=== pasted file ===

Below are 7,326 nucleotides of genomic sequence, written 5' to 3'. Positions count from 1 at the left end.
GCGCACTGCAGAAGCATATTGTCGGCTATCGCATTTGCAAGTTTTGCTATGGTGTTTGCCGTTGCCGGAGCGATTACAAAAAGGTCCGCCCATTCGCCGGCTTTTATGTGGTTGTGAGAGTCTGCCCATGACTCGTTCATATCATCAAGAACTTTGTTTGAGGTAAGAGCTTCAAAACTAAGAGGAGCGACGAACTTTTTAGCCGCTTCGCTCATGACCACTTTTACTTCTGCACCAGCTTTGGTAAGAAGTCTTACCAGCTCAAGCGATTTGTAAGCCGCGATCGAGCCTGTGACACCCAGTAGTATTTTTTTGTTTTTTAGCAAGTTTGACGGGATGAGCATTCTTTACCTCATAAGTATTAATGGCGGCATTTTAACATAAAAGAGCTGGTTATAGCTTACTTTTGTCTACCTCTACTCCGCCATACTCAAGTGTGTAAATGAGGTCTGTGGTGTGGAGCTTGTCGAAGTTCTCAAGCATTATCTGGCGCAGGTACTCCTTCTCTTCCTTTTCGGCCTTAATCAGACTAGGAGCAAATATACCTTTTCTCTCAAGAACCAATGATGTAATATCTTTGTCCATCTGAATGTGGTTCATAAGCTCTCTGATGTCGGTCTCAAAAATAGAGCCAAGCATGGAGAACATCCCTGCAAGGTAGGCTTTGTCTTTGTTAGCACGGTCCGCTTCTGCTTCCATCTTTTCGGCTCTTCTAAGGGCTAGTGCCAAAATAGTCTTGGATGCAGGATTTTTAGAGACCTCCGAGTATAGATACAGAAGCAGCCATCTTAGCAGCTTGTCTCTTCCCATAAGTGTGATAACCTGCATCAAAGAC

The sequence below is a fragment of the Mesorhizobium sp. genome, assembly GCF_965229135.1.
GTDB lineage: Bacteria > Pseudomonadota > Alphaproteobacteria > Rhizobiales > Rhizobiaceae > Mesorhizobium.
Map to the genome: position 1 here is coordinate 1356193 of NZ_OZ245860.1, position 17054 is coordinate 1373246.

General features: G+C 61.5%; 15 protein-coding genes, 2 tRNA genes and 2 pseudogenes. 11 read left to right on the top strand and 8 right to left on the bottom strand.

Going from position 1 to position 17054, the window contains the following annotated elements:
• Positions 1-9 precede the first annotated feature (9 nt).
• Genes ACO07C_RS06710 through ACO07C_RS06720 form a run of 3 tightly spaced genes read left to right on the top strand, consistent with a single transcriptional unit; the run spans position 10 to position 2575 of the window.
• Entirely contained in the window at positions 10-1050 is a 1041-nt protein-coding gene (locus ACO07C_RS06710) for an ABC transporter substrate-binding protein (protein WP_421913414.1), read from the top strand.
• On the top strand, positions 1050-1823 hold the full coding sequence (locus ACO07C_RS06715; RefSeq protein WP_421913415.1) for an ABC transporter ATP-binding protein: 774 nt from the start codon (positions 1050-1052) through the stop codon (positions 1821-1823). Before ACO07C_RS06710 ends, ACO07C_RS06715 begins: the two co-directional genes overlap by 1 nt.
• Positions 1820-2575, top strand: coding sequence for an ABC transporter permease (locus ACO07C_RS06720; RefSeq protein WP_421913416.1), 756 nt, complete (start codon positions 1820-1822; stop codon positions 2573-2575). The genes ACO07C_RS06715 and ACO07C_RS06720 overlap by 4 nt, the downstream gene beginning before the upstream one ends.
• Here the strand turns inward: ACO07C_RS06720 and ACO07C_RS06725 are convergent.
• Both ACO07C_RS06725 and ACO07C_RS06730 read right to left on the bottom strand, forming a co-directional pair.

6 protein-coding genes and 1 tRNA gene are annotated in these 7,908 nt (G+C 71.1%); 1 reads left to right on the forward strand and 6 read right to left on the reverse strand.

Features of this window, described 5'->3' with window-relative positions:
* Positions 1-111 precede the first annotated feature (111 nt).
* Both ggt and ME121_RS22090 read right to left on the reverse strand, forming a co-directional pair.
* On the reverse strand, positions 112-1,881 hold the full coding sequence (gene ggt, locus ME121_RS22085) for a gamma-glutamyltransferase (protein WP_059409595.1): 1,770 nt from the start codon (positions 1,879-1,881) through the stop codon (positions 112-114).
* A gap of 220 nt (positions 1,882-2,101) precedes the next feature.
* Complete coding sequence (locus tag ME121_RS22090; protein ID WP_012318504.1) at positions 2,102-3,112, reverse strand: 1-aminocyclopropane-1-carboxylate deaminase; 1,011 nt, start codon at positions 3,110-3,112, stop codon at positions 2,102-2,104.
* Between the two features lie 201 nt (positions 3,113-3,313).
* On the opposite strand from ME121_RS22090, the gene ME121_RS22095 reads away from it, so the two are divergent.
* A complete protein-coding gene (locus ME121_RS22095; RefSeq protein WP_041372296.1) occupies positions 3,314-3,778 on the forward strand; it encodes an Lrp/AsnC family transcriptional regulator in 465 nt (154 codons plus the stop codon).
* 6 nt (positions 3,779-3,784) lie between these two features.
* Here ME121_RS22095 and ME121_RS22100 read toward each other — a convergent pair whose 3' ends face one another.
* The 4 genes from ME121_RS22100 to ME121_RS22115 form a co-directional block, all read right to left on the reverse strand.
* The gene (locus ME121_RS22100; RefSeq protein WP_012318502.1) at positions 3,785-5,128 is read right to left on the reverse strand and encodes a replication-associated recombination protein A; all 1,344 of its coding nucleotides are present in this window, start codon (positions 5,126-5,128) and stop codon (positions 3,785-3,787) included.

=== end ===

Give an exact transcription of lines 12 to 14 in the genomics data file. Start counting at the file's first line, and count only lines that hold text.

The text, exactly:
• Positions 1820-2575, top strand: coding sequence for an ABC transporter permease (locus ACO07C_RS06720; RefSeq protein WP_421913416.1), 756 nt, complete (start codon positions 1820-1822; stop codon positions 2573-2575). The genes ACO07C_RS06715 and ACO07C_RS06720 overlap by 4 nt, the downstream gene beginning before the upstream one ends.
• Here the strand turns inward: ACO07C_RS06720 and ACO07C_RS06725 are convergent.
• Both ACO07C_RS06725 and ACO07C_RS06730 read right to left on the bottom strand, forming a co-directional pair.